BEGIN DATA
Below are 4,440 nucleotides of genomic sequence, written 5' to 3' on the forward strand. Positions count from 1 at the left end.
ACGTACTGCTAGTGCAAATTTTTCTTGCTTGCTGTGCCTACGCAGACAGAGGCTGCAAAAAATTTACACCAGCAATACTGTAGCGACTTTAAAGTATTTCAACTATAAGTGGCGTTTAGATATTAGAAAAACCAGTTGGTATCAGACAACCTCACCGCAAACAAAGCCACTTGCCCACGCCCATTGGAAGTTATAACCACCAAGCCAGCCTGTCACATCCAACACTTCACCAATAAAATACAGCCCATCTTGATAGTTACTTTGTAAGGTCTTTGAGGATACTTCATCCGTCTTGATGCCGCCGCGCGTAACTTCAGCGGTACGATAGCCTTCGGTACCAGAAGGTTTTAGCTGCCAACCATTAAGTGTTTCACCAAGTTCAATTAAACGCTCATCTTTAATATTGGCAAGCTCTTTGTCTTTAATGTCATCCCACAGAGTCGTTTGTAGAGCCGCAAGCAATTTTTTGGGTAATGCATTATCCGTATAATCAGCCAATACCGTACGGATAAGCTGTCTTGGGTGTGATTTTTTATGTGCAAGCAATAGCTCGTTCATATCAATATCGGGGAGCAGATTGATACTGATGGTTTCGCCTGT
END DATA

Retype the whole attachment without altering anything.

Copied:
Below are 4,440 nucleotides of genomic sequence, written 5' to 3' on the forward strand. Positions count from 1 at the left end.
ACGTACTGCTAGTGCAAATTTTTCTTGCTTGCTGTGCCTACGCAGACAGAGGCTGCAAAAAATTTACACCAGCAATACTGTAGCGACTTTAAAGTATTTCAACTATAAGTGGCGTTTAGATATTAGAAAAACCAGTTGGTATCAGACAACCTCACCGCAAACAAAGCCACTTGCCCACGCCCATTGGAAGTTATAACCACCAAGCCAGCCTGTCACATCCAACACTTCACCAATAAAATACAGCCCATCTTGATAGTTACTTTGTAAGGTCTTTGAGGATACTTCATCCGTCTTGATGCCGCCGCGCGTAACTTCAGCGGTACGATAGCCTTCGGTACCAGAAGGTTTTAGCTGCCAACCATTAAGTGTTTCACCAAGTTCAATTAAACGCTCATCTTTAATATTGGCAAGCTCTTTGTCTTTAATGTCATCCCACAGAGTCGTTTGTAGAGCCGCAAGCAATTTTTTGGGTAATGCATTATCCGTATAATCAGCCAATACCGTACGGATAAGCTGTCTTGGGTGTGATTTTTTATGTGCAAGCAATAGCTCGTTCATATCAATATCGGGGAGCAGATTGATACTGATGGTTTCGCCTGT